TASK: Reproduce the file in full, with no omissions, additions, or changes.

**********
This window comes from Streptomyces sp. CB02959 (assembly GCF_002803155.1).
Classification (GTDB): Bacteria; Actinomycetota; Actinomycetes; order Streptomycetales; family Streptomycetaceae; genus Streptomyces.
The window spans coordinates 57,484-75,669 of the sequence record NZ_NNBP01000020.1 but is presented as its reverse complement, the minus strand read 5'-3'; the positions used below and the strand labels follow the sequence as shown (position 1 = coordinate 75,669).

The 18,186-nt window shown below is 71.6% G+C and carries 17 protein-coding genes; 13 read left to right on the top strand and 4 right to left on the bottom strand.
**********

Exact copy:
This window comes from Streptomyces sp. CB02959 (assembly GCF_002803155.1).
Classification (GTDB): Bacteria; Actinomycetota; Actinomycetes; order Streptomycetales; family Streptomycetaceae; genus Streptomyces.
The window spans coordinates 57,484-75,669 of the sequence record NZ_NNBP01000020.1 but is presented as its reverse complement, the minus strand read 5'-3'; the positions used below and the strand labels follow the sequence as shown (position 1 = coordinate 75,669).

The 18,186-nt window shown below is 71.6% G+C and carries 17 protein-coding genes; 13 read left to right on the top strand and 4 right to left on the bottom strand.